Politics, Prayer, and Jesus

The following is a brief article which is certainly timely on the eve of the National Day of Prayer.  If you’re like me you have not been able to escape the anxiety and uneasiness of this election season. David Butts is an author and prayer warrior. He is president of Harvest Prayer Ministries and chairman of America’s National Prayer Committee.  Our church’s Prayer Team is studying his book, Forgotten Power – A Simple Theology for a Praying Church. This article appeared at: http://www.harvestprayer.com as: Living the Lifestyle of Jesus in a Politically Charged Season.  RMF

National Day of Prayer

Living the Lifestyle of Jesus in a Politically Charged Season
By David Butts

David Butts

David Butts

Every election season brings a certain degree of anxiety or uneasiness. It’s a big change when one leader steps down and another takes his or her place. The national elections of 2016 are bringing out, what seems to me, to be a greater level of anxiety and even anger than most election cycles. Social media is a reflection of that. Try expressing an opinion on social media without someone slamming you.

Today, Christians are faced with some tough choices, and I don’t just mean which candidate to vote for. How do we handle the high level of animosity and tension that is so prevalent in our nation today? How do we live out the lifestyle of Jesus in our politically charged season?

Silhouettes of people at political protest

I’m seeing a number of choices being made. Some develop a posture of being above it all. “Jesus is my King and I’m not lowering myself into the fray.” Certainly we need to have a Christian worldview that recognizes the temporary nature of nations, elections, and culture itself in the light of eternity. But I would suggest to those taking this path that Jesus himself did not withdraw from the culture or even the politics of his day. He waded into some of the most controversial issues that divided Israel in his day, while at the same time, insisting that His Kingdom was not of this world.  

There’s another extreme that is also very prevalent. It happens when Christians forget that the advance of the Kingdom of Christ is not dependent upon who the president of the United States is. Ignoring that can cause us to become combative, angry, and over-emphasize the importance of this or any election. In this posture we forget that those in another political party or backing a different candidate are not our enemies. We can find ourselves demonizing others and forgetting the law of love.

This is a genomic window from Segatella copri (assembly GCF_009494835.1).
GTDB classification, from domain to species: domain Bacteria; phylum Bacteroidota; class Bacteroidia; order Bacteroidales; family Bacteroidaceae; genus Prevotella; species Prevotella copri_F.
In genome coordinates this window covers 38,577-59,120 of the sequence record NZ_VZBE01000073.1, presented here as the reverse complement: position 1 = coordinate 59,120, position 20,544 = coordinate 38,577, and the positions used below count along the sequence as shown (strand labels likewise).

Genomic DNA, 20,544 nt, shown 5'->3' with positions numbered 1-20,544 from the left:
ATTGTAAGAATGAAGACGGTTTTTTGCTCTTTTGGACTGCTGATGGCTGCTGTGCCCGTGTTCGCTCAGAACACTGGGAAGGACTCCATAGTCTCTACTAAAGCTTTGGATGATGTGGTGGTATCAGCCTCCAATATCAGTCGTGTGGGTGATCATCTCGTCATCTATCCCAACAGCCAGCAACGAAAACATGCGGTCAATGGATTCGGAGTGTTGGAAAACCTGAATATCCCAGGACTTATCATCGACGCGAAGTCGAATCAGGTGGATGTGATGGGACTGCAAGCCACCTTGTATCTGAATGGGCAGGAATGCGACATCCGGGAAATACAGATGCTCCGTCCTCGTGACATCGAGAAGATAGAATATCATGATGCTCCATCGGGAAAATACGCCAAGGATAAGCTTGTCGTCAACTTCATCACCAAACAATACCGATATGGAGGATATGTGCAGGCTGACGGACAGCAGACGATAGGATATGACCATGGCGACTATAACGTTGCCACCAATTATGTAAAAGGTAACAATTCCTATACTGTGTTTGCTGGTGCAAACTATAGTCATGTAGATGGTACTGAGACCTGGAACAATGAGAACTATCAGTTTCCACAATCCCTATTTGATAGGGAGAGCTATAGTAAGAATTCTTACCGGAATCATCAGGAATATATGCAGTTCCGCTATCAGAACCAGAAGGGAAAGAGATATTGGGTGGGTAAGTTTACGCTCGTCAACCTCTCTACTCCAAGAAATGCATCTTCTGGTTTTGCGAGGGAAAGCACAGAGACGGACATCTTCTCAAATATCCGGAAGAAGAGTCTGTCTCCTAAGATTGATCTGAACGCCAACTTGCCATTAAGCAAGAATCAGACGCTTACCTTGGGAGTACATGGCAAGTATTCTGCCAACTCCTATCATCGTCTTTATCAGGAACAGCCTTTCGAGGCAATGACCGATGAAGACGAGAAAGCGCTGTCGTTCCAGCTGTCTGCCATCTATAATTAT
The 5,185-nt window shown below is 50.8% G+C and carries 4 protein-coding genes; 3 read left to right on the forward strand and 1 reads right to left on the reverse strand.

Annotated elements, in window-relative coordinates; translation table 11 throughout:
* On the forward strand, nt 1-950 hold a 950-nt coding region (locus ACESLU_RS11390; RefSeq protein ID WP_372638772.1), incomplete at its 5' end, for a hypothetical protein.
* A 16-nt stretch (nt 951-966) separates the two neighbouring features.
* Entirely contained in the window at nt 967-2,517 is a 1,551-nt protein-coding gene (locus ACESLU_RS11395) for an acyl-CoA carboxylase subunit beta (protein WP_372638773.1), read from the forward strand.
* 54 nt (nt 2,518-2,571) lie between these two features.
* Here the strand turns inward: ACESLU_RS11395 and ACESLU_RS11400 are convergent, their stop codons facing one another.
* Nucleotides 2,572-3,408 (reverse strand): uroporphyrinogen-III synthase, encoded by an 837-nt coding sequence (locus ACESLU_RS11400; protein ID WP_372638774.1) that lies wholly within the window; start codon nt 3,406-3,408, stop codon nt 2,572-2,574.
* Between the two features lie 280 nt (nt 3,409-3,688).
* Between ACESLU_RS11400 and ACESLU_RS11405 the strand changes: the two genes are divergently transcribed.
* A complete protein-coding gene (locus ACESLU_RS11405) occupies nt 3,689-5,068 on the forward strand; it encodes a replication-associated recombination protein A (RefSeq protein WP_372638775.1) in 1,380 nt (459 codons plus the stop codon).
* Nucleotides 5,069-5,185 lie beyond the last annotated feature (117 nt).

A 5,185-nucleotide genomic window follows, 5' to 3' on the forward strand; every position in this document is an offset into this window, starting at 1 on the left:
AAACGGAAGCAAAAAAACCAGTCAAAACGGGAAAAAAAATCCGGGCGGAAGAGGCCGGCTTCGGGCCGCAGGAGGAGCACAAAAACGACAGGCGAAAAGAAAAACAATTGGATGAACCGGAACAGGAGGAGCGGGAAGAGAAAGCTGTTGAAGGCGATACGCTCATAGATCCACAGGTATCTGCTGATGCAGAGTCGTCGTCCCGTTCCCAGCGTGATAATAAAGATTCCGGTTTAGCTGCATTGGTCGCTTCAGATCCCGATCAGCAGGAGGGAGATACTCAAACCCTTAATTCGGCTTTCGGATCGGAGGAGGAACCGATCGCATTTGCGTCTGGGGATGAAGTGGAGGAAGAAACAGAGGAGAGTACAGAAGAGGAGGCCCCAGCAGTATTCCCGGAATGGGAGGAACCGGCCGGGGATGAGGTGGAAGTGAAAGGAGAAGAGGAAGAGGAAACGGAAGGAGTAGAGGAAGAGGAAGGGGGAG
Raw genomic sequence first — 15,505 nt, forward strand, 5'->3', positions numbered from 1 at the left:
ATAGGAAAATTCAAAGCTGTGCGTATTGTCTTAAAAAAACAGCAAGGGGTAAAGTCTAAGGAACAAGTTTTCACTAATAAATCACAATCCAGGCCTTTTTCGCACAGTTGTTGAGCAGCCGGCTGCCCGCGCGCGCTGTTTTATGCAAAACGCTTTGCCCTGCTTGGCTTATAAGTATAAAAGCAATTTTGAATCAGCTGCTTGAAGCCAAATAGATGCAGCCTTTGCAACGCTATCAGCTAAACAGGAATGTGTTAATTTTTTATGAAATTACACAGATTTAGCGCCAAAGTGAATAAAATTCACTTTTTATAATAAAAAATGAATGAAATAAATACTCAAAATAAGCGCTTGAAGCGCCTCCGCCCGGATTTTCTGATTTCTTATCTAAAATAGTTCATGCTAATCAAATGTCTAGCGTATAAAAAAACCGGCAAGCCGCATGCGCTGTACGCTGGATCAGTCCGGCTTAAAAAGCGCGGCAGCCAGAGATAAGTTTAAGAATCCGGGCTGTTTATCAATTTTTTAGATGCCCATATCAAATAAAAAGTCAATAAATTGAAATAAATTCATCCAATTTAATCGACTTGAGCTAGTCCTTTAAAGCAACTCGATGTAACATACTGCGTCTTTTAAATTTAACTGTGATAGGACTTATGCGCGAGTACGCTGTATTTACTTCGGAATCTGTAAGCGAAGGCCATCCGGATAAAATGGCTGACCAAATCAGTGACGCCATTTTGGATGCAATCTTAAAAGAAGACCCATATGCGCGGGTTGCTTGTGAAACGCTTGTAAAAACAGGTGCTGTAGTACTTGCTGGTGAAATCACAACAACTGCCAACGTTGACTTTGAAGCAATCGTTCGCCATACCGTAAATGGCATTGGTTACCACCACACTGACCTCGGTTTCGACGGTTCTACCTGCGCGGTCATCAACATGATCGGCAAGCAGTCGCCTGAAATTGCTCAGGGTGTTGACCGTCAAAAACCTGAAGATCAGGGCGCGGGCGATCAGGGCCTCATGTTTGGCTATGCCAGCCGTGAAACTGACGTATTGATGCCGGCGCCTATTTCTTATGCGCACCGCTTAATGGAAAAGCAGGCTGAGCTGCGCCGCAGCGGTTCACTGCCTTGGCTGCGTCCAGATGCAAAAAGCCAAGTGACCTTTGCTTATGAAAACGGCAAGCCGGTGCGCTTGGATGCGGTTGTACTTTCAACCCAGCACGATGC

May I suggest a broad middle ground that allows for many degrees of involvement or non-involvement? It recognizes that that in our nation we have been given as astonishing gift of selecting our own leaders. Yes, yes, I know they often fail us. But then, who of us doesn’t fail in our best attempts at times. The truth of the matter is that we still get the opportunity to choose, even if the choices aren’t always what I would want.

The Apostle Paul commands us in I Timothy 2, to pray for those in authority so that we might live quiet and peaceful lives. He sums up that thought in verse 4, relating it to God’s desire for everyone to be saved. Paul really was interested in who government leaders were, but not so he could have a nice, comfortable life, but so that the atmosphere of the nation would be conducive to evangelism. It seems to me that Paul demonstrates a beautiful balance for us regarding our involvement in selecting leadership and voting.

Of course, Paul could not even imagine the option of selecting his own governmental leaders. But as I hear his command to pray for those leaders in order to prepare the way for evangelism, I have no doubt that Paul today would add to his command to pray, the command to vote. Pray and vote, so that the purposes of God might be accomplished.

So in the midst of a divisive, tense, and angry time, how should we live in this political world? Again, I look to Paul for instruction. To the Philippians, and to us, Paul gives a most contemporary instruction: “Let your gentleness be evident to all. The Lord is near. Do not be anxious about anything, but in everything, by prayer and petition, with thanksgiving, present your requests to God” (Phil. 4:5-6).

What a contrast this is to what is currently taking place! Gentleness . . . peace . . . prayer! That’s how we approach an election season. And I believe Paul even shows us how to do that. In the midst of his commands he says, “The Lord is near.” We often immediately rush to the Second Coming when we read this, but I’m not sure that’s what Paul is saying. The Lord is near . . . he is close . . . he is right beside you.

With Jesus right next to you . . . near . . . you can live out his gentleness, his peace, and you will find yourself praying not only for your leaders, but for all that the Lord places on your heart. Eventually the nearness of Jesus breaks through the clouds with the physical return of Jesus to Planet Earth. But until then, we draw near to him in prayer and he draws near to us and we demonstrate to those around us the life of Jesus.

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About ronfurg

Former naval officer, federal investigator, forensic scientist, senior executive service member and pastor. In retirement serves as volunteer and life group leader at New Life Christian Church (www.newlife4me.com). Devoted to beautiful wife, kids and grandkids. Looking forward to the time when every knee will bow and every tongue will confess that Jesus Christ is Lord of all and that He is the Way, the Truth, and the Life.
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